- Reviewed by David M. Kinchen
At least one third of the people in the highly extroverted United States are introverts, and Susan Cain in “Quiet: The Power of Introverts in a World That Can’t Stop Talking” (Crown Publishers, 352 pages, notes, index, $26.00) says we should value their contributions — not try to make extroverts out of them.
Introverts are the ones who prefer listening to speaking, reading to partying; people who innovate and create but dislike self-promotion; who favor working on their own over brainstorming in teams. Although they are often labeled “quiet,” it is to introverts that we owe many of the great contributions to society — from van Gogh’s sunflowers to Apple’s Steve Wozniak’s contributions to the invention of the personal computer. The high-tech world is replete with the contributions of introverts like Microsoft’s Bill Gates.
Written by a woman who herself is an introvert, “Quiet” shows how we undervalue introverts, and how much we lose in doing so. She explores the psychological aspects of introversion and extroversion from development by Carl G. Jung to the present day and takes the reader on a journey from Dale Carnegie’s birthplace to Harvard Business School — where extroverts rule — from a Tony Robbins seminar to an evangelical megachurch in Orange County, California, Cain charts the rise of the Extrovert Ideal in the twentieth century and explores its far-reaching effects.
She talks to Asian-American students who feel alienated from the brash, backslapping atmosphere of American schools. She questions the dominant values of American business culture, where forced collaboration can stand in the way of innovation, and where the leadership potential of introverts is often overlooked. And she draws on cutting-edge research in psychology and neuroscience to reveal the surprising differences between extroverts and introverts.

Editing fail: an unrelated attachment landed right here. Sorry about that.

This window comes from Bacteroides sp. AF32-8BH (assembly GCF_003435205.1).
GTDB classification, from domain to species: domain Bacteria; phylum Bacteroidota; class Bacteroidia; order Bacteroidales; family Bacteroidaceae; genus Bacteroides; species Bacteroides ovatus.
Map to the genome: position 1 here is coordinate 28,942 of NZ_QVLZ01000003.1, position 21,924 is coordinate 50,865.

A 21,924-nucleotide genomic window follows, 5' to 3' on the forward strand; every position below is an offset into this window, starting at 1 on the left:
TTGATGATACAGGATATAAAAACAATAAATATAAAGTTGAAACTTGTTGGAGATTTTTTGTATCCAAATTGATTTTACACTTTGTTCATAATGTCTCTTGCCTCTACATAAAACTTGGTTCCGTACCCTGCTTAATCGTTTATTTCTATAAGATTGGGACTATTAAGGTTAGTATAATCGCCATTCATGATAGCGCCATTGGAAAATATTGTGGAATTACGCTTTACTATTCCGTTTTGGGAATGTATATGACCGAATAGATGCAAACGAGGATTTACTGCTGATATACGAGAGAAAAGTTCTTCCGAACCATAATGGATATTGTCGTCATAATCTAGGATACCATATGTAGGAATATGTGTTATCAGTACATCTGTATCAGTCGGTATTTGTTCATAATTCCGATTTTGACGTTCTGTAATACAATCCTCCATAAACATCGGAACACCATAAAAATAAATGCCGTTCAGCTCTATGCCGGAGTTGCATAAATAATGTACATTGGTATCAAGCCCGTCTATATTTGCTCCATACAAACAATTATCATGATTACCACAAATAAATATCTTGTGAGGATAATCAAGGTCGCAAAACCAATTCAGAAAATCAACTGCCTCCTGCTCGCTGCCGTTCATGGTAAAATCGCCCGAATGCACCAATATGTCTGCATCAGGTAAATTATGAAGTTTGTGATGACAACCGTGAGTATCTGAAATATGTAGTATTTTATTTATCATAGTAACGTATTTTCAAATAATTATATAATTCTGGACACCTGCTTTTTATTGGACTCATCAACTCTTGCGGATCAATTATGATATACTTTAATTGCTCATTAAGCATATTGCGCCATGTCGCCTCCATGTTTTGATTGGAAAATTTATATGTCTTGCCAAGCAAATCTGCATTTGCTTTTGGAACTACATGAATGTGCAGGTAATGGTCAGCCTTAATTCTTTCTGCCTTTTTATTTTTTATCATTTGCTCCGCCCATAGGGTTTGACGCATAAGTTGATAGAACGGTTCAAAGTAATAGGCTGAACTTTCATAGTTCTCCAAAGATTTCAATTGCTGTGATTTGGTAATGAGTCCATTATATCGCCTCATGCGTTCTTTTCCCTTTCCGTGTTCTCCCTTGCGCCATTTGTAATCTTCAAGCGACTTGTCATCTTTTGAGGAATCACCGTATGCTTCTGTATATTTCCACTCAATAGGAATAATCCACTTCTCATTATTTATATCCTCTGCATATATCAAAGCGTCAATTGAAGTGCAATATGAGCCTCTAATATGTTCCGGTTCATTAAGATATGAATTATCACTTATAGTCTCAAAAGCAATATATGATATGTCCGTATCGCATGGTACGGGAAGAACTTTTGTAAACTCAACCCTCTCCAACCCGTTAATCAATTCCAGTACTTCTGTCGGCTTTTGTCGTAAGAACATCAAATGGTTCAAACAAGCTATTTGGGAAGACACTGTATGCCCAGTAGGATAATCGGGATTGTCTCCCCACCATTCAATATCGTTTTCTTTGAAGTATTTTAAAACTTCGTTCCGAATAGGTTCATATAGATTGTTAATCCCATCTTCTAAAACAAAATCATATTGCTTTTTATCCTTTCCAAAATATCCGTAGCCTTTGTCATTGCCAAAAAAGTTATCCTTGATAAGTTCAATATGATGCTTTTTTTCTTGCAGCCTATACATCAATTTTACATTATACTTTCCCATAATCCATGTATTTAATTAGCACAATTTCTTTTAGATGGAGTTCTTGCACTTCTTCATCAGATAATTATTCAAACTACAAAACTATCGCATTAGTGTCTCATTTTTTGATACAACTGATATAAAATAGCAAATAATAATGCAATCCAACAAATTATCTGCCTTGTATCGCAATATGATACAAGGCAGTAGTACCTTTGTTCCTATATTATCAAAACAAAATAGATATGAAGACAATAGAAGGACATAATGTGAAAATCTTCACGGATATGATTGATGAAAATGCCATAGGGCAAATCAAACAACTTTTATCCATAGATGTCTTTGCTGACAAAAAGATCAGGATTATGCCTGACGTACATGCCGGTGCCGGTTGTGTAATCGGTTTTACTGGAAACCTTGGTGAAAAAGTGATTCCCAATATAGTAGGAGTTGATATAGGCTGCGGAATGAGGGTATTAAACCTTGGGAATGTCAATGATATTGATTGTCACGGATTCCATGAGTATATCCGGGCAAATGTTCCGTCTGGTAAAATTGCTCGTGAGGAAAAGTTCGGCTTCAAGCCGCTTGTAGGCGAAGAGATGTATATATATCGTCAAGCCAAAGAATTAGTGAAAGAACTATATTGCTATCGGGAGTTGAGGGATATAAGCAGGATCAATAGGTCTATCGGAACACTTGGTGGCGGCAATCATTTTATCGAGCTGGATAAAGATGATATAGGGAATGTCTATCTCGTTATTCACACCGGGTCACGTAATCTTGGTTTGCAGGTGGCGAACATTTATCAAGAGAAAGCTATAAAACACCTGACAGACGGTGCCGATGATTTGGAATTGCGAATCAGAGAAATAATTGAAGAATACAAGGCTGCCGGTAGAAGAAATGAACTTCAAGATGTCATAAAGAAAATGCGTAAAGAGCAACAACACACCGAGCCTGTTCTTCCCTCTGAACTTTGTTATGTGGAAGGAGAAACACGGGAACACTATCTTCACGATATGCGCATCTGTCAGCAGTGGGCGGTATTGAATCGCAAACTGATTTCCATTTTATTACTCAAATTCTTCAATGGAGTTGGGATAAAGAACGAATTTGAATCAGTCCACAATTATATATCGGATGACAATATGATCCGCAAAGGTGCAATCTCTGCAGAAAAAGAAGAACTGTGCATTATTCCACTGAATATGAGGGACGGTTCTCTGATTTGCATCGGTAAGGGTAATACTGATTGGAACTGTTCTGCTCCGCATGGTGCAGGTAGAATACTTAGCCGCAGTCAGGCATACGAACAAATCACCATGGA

Cain introduces us to successful introverts, from a witty, high-octane public speaker who recharges in solitude after his talks, to a record-breaking salesman who quietly taps into the power of questions, to a drummer and music journalist who saw himself on the screen when the movie “The Revenge of the Nerds” played in his hometown of Detroit. She describes her transformation to a fully functioning introvert as at Wall Street law firm and she offers invaluable advice on everything from how to better negotiate differences in introvert-extrovert relationships to how to empower an introverted child to when it makes sense to be a “pretend extrovert.”
Cain is married to an extrovert and shows how this combination can work, using the example of Franklin D. Roosevelt, an extrovert, like most presidents (think Bill Clinton and George W. Bush) and his powerful in her own way introvert wife Eleanor.
And if you wonder if you’re an introvert or a “pretend extrovert”, Cain can help you determine your status. As Jung himself pointed out, no one is a pure introvert or extrovert.
If you’re a parent of an elementary, middle school or high school introvert child, pay special attention to Chapter 11: On Cobblers and Generals: How to Cultivate Quiet Kids in a World That Can’t Hear Them, beginning on page 240. Cain provides case histories of introvert children and how they function in schools that are designed for extroverts. She writes that “…introverts react not only to new people, but also to new places and events. So don’t mistake your child’s caution in new situations for an inability to relate to others. He’s recoiling from novelty or overstimulation, not from human contact.”
She writes that “many schools are designed for extroverts. Introverts need different kinds of instruction from extroverts, write College of Education William and Mary education scholars Jill Burruss and Lisa Kaenzig.”
Cain says there’s nothing “sacrosanct about learning in large group classrooms, and that we organize students this way not because it’s the best way to learn but because it’s cost-efficient…”
Here’s an excerpt from “Quiet”: